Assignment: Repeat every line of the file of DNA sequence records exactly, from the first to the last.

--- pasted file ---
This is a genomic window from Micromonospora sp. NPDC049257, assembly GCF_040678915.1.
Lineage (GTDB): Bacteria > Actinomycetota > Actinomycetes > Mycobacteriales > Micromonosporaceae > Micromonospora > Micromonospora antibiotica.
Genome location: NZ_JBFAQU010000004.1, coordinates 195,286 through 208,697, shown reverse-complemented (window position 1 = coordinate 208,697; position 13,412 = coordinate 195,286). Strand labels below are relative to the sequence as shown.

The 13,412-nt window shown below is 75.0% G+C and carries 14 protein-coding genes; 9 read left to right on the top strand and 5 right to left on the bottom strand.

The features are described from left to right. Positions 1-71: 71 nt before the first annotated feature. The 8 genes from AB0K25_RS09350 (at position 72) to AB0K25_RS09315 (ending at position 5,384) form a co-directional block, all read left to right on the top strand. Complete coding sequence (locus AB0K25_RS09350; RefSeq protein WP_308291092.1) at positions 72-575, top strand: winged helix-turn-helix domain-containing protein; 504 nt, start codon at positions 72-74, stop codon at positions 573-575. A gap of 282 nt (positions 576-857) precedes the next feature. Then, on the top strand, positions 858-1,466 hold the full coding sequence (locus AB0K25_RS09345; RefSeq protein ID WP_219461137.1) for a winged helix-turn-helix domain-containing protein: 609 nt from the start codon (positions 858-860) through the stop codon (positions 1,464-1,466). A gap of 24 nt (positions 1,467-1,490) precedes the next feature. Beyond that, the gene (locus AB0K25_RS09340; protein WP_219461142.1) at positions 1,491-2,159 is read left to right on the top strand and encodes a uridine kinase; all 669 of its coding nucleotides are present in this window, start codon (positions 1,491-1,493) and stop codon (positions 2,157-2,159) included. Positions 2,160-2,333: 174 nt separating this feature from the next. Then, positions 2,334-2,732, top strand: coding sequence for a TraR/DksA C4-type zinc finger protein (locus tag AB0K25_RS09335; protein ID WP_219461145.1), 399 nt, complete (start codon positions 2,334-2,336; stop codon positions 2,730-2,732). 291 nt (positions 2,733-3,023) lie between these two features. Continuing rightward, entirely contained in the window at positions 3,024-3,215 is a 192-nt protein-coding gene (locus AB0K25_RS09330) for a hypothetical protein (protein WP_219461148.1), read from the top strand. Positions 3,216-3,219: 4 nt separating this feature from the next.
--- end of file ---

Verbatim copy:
This is a genomic window from Micromonospora sp. NPDC049257, assembly GCF_040678915.1.
Lineage (GTDB): Bacteria > Actinomycetota > Actinomycetes > Mycobacteriales > Micromonosporaceae > Micromonospora > Micromonospora antibiotica.
Genome location: NZ_JBFAQU010000004.1, coordinates 195,286 through 208,697, shown reverse-complemented (window position 1 = coordinate 208,697; position 13,412 = coordinate 195,286). Strand labels below are relative to the sequence as shown.

The 13,412-nt window shown below is 75.0% G+C and carries 14 protein-coding genes; 9 read left to right on the top strand and 5 right to left on the bottom strand.

The features are described from left to right. Positions 1-71: 71 nt before the first annotated feature. The 8 genes from AB0K25_RS09350 (at position 72) to AB0K25_RS09315 (ending at position 5,384) form a co-directional block, all read left to right on the top strand. Complete coding sequence (locus AB0K25_RS09350; RefSeq protein WP_308291092.1) at positions 72-575, top strand: winged helix-turn-helix domain-containing protein; 504 nt, start codon at positions 72-74, stop codon at positions 573-575. A gap of 282 nt (positions 576-857) precedes the next feature. Then, on the top strand, positions 858-1,466 hold the full coding sequence (locus AB0K25_RS09345; RefSeq protein ID WP_219461137.1) for a winged helix-turn-helix domain-containing protein: 609 nt from the start codon (positions 858-860) through the stop codon (positions 1,464-1,466). A gap of 24 nt (positions 1,467-1,490) precedes the next feature. Beyond that, the gene (locus AB0K25_RS09340; protein WP_219461142.1) at positions 1,491-2,159 is read left to right on the top strand and encodes a uridine kinase; all 669 of its coding nucleotides are present in this window, start codon (positions 1,491-1,493) and stop codon (positions 2,157-2,159) included. Positions 2,160-2,333: 174 nt separating this feature from the next. Then, positions 2,334-2,732, top strand: coding sequence for a TraR/DksA C4-type zinc finger protein (locus tag AB0K25_RS09335; protein ID WP_219461145.1), 399 nt, complete (start codon positions 2,334-2,336; stop codon positions 2,730-2,732). 291 nt (positions 2,733-3,023) lie between these two features. Continuing rightward, entirely contained in the window at positions 3,024-3,215 is a 192-nt protein-coding gene (locus AB0K25_RS09330) for a hypothetical protein (protein WP_219461148.1), read from the top strand. Positions 3,216-3,219: 4 nt separating this feature from the next.